Assyria: Amnesty International on Assyrian Human Rights in Iraq
Summary of Amnesty International reports from 1995, 1997, 1998 and 1999 on Assyria
Untitled Document Amnesty International (AI) Country Report, Iraq, 1999
Human rights abuses were reported in areas under Kurdish control.
AI Country Report, Iraq, 1998
In February two members of the Assyrian community, Lazar Mati and his son Havel Lazar, were deliberately killed when a group of armed men stormed the KDP-controlled Asayish Prison in Shaqlawa where the two men had been detained. No investigation was known to have been carried out into the killings nor into the apparent failure of the authorities to protect the prisoners.
AI Country Report, Iraq, 1997
In May, two unarmed members of the Assyrian Democratic Movement (adm), Samir Moshi Murad and Peris Mirza Salyu, were killed in 'Ain Kawa, near Arbil, by Kurdish students allegedly associated with the puk. The adm members were reportedly intervening to settle a dispute between Kurdish and Assyrian students when they were deliberately shot. Although puk leaders condemned the killings, no one was brought to justice (see below).
AI Country Report, Iraq, 1995
- Francis Yusuf Shabo: born 1951 in Mangesh (Duhok Province), married with four children. An Assyrian Christian of the Chaldean sect, he was an active member of the ADM. He became a member of parliament after the May 1992 elections and was a member of the National Assembly's Economic Committee. He was also responsible for dealing with complaints submitted by Assyrian Christians regarding disputed villages in Bahdinan from which they had been forcibly evicted by the Iraqi Government and subsequently resettled by Kurds. He was shot dead by armed assailants on 31 May 1993 as he approached his home in Duhok. No suspects were subsequently apprehended.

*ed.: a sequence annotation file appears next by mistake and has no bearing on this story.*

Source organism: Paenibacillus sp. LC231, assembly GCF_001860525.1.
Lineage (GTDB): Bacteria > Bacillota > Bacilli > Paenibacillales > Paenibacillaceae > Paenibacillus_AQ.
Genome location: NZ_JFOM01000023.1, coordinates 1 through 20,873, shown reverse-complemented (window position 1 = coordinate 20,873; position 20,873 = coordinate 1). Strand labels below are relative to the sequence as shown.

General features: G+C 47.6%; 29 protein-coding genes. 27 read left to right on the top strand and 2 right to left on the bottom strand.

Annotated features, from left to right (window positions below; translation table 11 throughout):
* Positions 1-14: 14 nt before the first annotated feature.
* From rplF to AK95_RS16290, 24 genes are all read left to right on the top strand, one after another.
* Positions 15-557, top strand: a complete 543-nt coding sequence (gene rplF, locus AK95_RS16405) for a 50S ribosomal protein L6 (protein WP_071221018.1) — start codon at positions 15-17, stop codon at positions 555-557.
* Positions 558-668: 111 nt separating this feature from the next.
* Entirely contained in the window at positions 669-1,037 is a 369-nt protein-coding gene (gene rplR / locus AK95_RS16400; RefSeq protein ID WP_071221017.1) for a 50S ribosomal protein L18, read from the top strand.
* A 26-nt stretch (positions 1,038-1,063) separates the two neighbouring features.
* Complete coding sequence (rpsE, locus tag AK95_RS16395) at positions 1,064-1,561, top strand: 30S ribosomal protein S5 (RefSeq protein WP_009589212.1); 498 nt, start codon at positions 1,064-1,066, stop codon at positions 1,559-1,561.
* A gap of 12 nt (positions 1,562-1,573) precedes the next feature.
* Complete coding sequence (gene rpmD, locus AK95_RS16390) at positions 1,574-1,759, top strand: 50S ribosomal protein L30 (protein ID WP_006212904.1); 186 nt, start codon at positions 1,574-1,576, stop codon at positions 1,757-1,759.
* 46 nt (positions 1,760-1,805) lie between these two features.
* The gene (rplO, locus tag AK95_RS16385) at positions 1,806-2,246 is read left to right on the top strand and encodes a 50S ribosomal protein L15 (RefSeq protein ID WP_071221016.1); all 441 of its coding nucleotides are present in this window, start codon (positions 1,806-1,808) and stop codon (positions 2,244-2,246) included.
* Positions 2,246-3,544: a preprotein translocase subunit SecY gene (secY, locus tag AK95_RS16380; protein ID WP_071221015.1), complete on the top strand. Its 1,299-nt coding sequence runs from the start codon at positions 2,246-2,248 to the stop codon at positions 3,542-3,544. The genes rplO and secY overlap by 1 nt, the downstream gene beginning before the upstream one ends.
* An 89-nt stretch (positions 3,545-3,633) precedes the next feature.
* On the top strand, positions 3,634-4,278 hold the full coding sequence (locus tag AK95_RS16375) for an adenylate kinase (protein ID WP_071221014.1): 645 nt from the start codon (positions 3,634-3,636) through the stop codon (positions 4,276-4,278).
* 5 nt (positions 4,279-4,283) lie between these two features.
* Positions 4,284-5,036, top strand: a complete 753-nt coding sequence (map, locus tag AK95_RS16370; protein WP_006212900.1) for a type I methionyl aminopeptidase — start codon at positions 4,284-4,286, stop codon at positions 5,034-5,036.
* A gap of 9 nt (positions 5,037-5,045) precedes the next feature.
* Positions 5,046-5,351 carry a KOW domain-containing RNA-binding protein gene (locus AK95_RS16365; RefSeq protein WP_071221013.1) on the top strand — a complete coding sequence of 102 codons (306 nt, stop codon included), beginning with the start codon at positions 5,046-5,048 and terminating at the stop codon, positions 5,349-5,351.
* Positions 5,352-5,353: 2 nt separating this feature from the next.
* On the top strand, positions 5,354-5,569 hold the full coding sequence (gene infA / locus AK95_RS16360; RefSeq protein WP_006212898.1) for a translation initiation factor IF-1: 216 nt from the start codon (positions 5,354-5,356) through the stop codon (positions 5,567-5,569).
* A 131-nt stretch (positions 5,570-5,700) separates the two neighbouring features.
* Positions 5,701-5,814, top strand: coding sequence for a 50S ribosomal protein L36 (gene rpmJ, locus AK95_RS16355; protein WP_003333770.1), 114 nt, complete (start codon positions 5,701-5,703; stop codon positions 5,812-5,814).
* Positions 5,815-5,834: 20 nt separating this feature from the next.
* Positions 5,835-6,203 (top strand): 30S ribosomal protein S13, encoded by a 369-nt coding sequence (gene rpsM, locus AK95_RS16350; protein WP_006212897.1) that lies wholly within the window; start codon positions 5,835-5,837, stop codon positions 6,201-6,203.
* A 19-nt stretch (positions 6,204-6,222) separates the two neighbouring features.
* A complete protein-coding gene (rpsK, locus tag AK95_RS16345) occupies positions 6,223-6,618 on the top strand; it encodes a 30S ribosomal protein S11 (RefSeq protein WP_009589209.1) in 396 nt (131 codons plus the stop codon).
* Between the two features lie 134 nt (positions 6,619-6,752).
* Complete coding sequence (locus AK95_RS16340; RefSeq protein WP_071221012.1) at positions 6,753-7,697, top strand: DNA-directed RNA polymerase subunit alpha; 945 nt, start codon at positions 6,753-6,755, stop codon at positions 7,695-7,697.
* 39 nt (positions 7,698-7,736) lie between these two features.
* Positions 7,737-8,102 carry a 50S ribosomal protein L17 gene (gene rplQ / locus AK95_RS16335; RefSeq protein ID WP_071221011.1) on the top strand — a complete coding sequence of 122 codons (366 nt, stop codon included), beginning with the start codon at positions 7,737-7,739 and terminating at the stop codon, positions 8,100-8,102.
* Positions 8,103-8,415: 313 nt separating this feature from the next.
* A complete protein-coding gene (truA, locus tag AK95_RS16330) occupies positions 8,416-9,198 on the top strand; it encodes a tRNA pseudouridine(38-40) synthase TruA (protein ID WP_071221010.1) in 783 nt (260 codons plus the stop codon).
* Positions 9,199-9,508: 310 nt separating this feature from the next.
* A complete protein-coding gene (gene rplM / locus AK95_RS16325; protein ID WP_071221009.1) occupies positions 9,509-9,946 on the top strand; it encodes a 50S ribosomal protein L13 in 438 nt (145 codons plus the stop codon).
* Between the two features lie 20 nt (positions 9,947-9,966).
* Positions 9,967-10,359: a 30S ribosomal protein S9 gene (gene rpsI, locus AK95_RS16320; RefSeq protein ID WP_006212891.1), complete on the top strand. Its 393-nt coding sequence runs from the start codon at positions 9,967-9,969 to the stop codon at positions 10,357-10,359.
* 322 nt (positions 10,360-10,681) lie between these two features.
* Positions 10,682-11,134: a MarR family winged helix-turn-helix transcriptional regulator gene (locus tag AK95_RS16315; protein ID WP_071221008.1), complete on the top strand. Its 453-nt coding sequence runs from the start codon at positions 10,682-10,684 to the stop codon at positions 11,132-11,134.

- Lazar Mikho Hanna (known as Abu Nasir): an Assyrian Christian born 1933 in Mangesh, married. He was a member of the ICP's Central Committee for the Iraqi Kurdistan Region and was also a member of a three-person committee responsible for the IKF's financial affairs. He was shot dead by armed assailants on 14 June 1993 near his home in Duhok. No suspects were subsequently apprehended.
No effective or meaningful investigations into these and other killings have been carried out to date. All the above victims were killed after the Kurdish administration was established. In most of these cases, the Council of Ministers set up committees, headed by investigating or court judges, to gather and examine the evidence. None have so far resulted in any convictions.
Amnesty International has received numerous allegations attributing these killings to special forces within the KDP, PUK and IMIK. The security apparatus of the KDP, Re[^]kkhistini Taybeti, and that of the PUK, Dezgay Zanyari, are said to have units akin to assassination squads, whose members receive orders from senior party officials. There is also widespread conviction that such unlawful and deliberate killings could not have been perpetrated without the knowledge, consent or acquiescence of the leaders of these two parties, to whom the security and intelligence apparatuses are ultimately responsible.